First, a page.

Experts tell CMS to learn from past mistakes when creating new pilot programs

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A group of healthcare reform experts is urging the Centers for Medicare & Medicaid Services to reflect on past Medicare reform programs as it develops the new Center for Medicare and Medicaid Innovation (CMI).

Each of the four authors of a new report, “Lessons For The New CMS Innovation Center From The Medicare Health Support Program,” participated in an earlier pilot program, the Medical Health Support Program, according to a story in The New York Times. That pilot was designed to help reduce costs by better managing chronic conditions, such as diabetes and heart disease. But that program ran afoul as a result of a number of problems, including the selection of too many participants who were already very sick—all but eliminating short-term cost savings, as well as having to pay large sums to private disease management companies.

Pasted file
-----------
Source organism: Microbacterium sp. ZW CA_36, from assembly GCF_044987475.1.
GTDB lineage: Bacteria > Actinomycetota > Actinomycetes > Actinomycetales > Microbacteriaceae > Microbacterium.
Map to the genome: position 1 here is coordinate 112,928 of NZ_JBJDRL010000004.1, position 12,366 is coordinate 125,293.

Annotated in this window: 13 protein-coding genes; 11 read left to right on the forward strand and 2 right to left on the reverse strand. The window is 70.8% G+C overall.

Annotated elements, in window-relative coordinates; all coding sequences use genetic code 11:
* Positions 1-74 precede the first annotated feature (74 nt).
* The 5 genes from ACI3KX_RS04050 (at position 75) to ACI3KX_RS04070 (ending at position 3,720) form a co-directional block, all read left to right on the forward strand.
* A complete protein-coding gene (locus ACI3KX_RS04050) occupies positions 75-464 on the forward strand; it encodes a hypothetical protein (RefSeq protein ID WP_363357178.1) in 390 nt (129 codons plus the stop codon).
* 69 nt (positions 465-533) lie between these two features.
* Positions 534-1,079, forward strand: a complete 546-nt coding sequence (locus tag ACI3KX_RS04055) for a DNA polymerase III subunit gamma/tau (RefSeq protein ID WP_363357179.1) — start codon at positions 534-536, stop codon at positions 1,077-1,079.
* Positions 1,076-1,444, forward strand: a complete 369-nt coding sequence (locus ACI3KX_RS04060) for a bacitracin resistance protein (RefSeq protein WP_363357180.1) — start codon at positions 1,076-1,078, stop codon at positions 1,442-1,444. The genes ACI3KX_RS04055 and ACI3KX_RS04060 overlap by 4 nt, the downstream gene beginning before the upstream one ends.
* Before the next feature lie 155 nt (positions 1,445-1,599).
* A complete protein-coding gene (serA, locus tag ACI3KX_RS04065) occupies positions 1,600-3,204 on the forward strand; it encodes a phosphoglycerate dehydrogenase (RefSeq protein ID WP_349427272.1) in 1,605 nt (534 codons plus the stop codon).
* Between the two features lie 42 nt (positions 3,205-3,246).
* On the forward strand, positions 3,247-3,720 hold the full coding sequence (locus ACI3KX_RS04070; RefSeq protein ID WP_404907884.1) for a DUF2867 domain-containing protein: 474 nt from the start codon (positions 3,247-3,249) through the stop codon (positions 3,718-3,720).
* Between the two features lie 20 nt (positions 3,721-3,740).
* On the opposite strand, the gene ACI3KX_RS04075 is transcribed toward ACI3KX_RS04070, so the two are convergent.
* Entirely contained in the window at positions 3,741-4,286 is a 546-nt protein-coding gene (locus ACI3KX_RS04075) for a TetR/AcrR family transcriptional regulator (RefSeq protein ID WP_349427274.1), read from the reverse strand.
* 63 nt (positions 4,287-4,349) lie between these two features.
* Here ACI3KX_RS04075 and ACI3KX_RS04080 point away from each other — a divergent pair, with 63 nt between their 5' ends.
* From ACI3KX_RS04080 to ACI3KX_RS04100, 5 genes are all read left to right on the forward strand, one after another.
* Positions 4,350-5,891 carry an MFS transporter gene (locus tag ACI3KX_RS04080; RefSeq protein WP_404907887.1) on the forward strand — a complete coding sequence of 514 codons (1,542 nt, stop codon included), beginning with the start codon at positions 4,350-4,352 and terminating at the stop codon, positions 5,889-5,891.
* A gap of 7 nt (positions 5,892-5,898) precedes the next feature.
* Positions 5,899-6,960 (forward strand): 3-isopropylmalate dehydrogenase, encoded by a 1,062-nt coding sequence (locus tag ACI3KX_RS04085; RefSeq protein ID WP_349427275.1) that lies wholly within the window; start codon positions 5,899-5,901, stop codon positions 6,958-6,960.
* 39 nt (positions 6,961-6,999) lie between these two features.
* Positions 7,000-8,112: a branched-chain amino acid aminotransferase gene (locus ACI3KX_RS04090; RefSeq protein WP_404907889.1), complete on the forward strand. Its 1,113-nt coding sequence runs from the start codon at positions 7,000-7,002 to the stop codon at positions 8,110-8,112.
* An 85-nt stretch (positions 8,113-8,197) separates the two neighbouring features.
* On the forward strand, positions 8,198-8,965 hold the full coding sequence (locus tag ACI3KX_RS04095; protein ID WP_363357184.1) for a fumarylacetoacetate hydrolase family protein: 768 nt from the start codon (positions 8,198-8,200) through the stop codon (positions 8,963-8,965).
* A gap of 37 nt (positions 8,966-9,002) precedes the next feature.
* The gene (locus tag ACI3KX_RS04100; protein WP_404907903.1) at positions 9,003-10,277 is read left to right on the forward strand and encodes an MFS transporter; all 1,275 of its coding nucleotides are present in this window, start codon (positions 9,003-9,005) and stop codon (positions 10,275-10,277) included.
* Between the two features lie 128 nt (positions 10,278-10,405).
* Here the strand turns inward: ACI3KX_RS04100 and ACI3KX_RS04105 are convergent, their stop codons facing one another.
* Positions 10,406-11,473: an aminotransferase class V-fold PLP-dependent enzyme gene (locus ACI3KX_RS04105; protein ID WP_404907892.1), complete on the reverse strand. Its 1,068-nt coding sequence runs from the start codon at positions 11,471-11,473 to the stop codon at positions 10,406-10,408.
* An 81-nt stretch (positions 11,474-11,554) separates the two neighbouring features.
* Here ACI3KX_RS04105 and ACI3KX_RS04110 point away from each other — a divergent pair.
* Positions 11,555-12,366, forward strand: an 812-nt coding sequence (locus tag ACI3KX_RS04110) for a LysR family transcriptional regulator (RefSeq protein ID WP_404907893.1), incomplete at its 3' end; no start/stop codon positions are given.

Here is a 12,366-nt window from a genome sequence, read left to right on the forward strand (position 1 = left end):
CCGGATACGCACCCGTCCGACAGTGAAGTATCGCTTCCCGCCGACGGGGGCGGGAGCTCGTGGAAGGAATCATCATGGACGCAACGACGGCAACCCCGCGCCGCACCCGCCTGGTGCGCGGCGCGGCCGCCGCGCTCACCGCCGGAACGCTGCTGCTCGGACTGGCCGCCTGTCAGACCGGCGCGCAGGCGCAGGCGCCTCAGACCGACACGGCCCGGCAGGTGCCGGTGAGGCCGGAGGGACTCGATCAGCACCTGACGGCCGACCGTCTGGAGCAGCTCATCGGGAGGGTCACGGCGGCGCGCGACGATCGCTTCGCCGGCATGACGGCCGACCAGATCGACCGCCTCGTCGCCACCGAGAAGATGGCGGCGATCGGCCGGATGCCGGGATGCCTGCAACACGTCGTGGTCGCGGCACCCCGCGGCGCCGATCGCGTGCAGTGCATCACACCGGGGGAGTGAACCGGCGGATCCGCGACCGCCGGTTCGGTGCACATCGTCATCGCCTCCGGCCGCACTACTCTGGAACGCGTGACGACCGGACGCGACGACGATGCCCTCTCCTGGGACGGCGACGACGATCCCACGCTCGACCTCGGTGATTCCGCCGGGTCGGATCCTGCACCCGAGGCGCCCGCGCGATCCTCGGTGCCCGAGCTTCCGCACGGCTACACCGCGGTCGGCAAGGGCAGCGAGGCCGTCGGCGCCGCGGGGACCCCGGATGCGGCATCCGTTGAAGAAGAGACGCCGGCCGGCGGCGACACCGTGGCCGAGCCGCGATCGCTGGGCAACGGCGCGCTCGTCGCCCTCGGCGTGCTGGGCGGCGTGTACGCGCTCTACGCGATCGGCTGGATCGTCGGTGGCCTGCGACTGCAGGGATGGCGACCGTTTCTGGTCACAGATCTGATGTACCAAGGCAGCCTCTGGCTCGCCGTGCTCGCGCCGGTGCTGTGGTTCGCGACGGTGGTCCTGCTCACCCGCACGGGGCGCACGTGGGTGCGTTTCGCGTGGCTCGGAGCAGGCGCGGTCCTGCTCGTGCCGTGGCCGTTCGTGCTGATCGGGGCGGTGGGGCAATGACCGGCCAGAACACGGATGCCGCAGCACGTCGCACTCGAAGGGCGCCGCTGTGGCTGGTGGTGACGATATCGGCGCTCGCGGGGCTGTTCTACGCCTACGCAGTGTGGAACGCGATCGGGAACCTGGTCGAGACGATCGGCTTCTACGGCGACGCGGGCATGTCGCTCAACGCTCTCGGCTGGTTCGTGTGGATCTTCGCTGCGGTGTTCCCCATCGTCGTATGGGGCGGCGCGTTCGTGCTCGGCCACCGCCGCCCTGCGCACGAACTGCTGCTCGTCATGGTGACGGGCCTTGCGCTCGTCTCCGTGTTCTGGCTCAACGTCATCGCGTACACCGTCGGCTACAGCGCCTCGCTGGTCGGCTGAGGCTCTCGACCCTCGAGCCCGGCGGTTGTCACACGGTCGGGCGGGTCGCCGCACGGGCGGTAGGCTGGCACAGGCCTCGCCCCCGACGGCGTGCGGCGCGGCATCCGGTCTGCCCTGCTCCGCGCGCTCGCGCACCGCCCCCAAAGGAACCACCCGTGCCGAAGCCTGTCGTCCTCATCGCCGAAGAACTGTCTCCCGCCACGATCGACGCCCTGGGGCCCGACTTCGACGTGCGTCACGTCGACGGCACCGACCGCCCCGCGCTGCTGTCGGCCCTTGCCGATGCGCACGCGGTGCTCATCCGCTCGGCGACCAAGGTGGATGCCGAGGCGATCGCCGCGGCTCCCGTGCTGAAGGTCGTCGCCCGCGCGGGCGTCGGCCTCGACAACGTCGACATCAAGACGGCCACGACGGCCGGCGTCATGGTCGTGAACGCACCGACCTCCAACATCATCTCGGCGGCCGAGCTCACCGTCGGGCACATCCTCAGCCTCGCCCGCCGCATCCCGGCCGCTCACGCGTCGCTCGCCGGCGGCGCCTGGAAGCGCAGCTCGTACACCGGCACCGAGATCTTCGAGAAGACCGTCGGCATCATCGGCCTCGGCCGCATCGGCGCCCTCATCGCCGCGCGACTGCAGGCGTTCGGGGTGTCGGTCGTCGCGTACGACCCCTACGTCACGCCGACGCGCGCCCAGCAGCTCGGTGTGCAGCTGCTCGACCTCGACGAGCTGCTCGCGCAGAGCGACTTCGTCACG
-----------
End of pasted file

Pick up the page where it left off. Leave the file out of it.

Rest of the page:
The CMI is designed to create and implement other similar pilot programs to save money. The report's authors have laid out some lessons they learned from the Medical Health Support Program. They stress the importance of strong leadership, collaboration and flexibility to foster innovation, receptivity of beneficiaries to care management, and the need for timely data on patients' status. The full report appears in a recent edition of the journal Health Affairs.